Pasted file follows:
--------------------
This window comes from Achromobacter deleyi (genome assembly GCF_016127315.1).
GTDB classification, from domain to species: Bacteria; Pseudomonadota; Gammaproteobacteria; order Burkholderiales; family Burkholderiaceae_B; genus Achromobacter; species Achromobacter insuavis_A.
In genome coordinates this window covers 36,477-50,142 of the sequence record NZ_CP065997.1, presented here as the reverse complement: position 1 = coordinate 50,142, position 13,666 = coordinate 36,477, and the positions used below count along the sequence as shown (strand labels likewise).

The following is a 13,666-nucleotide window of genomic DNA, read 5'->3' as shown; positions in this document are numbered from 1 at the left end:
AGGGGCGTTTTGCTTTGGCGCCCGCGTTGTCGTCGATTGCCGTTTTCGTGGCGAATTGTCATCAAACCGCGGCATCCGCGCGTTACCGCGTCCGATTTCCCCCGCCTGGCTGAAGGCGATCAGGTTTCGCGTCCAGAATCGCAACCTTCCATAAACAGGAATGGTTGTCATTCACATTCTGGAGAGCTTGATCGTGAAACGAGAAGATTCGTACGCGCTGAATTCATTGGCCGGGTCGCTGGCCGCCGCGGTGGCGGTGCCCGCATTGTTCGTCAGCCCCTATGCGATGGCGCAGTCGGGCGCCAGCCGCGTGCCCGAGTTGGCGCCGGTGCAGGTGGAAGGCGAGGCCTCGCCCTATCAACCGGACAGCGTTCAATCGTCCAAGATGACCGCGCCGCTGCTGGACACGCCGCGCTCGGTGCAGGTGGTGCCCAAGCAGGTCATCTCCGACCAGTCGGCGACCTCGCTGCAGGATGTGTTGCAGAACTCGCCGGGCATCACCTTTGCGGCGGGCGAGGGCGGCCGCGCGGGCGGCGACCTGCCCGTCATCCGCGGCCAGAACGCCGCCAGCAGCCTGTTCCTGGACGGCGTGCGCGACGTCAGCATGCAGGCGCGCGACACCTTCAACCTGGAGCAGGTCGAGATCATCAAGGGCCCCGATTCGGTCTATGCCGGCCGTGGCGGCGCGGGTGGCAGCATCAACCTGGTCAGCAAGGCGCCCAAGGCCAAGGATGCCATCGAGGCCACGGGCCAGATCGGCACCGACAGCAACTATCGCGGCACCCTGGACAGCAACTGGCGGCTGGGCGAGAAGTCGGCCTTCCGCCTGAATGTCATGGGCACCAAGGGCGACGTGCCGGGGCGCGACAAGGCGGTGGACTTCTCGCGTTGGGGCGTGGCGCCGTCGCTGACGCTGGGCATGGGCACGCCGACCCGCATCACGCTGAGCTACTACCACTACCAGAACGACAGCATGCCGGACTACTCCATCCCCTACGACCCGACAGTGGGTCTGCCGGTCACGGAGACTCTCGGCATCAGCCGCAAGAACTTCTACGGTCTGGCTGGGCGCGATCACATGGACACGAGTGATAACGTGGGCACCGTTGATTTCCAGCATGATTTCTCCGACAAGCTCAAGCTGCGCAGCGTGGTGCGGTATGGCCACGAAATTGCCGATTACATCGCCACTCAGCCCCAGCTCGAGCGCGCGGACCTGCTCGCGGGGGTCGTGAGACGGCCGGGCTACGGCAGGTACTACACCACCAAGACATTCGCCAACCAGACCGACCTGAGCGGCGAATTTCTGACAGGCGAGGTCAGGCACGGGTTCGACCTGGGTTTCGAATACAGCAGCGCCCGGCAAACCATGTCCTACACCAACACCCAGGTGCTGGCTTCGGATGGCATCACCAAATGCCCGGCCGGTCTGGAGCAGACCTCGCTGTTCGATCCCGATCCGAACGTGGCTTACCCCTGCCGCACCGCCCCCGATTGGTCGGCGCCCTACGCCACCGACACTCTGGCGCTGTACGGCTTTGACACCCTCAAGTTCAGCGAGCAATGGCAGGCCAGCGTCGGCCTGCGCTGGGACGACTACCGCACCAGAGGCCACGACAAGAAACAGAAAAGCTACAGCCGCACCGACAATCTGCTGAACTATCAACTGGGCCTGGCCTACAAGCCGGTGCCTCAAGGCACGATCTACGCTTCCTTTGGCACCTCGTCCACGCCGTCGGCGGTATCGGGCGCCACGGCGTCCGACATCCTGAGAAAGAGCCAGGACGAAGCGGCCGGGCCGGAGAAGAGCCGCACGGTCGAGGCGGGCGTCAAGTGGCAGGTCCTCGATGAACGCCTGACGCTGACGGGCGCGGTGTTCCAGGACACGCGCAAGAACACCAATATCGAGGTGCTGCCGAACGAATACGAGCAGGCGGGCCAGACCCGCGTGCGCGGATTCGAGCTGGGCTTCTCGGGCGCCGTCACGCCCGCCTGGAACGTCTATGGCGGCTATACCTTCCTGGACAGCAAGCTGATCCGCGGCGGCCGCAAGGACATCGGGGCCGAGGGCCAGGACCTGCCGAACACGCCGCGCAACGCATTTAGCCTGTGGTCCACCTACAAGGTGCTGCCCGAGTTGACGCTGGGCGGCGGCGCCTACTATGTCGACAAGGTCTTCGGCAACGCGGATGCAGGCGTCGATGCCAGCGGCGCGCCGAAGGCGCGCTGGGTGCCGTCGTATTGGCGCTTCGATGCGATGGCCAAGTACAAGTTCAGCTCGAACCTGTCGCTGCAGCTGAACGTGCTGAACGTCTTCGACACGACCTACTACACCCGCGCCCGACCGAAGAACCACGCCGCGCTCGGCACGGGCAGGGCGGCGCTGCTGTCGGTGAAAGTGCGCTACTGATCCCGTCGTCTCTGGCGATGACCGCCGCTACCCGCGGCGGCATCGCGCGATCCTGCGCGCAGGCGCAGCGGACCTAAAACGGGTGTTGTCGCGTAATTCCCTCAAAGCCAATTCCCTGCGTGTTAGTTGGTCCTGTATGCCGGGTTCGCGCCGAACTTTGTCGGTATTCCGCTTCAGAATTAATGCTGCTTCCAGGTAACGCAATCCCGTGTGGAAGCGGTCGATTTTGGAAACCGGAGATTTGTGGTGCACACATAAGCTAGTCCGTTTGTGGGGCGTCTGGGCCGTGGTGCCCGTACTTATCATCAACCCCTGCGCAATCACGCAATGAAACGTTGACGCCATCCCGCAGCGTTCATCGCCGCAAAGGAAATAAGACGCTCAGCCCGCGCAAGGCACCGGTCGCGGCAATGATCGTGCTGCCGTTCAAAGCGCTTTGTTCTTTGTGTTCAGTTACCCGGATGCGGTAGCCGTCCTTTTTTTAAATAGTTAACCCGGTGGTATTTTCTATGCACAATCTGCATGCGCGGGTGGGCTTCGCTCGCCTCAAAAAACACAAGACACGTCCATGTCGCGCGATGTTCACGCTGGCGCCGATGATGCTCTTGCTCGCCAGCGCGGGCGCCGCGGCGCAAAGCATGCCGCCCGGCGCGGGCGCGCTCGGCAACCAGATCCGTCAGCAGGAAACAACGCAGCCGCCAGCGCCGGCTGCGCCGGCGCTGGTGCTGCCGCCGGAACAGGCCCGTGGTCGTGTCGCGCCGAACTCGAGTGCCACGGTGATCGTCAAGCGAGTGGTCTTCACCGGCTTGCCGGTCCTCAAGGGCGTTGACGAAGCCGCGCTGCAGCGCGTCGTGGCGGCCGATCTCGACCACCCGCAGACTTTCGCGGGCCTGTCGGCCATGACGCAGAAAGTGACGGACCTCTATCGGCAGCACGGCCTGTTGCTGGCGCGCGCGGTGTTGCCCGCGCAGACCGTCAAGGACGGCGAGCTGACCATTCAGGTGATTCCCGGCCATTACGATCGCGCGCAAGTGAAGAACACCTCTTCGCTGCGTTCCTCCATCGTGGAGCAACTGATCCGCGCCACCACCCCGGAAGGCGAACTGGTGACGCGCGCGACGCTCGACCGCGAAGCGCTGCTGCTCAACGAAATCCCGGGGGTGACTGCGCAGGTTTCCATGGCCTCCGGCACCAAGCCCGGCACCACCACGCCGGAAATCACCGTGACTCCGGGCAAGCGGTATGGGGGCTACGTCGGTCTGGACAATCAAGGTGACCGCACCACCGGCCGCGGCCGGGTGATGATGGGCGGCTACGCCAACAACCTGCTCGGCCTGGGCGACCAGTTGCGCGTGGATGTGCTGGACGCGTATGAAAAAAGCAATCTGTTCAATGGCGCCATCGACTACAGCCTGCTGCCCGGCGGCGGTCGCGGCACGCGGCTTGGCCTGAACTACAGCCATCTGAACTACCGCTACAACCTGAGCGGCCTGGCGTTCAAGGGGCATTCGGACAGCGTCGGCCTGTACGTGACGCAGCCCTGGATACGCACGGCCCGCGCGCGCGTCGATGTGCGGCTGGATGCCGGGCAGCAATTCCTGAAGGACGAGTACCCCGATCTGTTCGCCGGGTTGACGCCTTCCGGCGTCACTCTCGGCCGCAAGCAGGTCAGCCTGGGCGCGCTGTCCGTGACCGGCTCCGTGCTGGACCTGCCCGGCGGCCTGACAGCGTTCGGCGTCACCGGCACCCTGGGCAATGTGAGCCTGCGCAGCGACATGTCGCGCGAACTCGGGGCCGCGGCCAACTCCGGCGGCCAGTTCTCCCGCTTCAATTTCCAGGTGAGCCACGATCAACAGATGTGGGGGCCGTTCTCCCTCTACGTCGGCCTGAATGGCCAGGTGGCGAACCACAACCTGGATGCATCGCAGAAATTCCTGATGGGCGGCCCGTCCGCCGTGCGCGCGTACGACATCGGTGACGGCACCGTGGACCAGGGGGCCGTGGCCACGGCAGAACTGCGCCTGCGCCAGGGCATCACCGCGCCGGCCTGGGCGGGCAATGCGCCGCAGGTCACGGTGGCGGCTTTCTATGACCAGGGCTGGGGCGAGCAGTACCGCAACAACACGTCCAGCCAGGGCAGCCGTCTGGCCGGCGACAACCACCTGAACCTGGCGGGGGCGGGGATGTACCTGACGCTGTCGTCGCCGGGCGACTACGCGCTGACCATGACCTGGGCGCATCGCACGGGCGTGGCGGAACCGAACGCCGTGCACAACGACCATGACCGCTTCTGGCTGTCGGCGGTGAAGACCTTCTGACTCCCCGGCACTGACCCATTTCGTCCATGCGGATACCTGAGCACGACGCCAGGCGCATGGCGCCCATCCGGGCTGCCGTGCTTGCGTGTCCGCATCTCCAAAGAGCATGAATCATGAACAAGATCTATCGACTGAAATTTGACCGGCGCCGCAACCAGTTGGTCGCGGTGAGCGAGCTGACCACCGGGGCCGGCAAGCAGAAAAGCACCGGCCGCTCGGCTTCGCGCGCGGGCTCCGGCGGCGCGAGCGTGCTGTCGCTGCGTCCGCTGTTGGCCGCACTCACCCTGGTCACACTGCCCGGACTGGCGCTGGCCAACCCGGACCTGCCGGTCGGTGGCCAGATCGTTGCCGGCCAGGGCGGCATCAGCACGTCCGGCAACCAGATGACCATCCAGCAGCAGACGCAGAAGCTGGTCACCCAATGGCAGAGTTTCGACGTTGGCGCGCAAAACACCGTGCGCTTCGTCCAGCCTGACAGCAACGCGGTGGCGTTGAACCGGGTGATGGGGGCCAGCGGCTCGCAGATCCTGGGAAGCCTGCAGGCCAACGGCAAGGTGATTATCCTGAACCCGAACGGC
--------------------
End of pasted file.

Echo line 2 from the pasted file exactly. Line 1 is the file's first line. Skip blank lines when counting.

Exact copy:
GTDB classification, from domain to species: Bacteria; Pseudomonadota; Gammaproteobacteria; order Burkholderiales; family Burkholderiaceae_B; genus Achromobacter; species Achromobacter insuavis_A.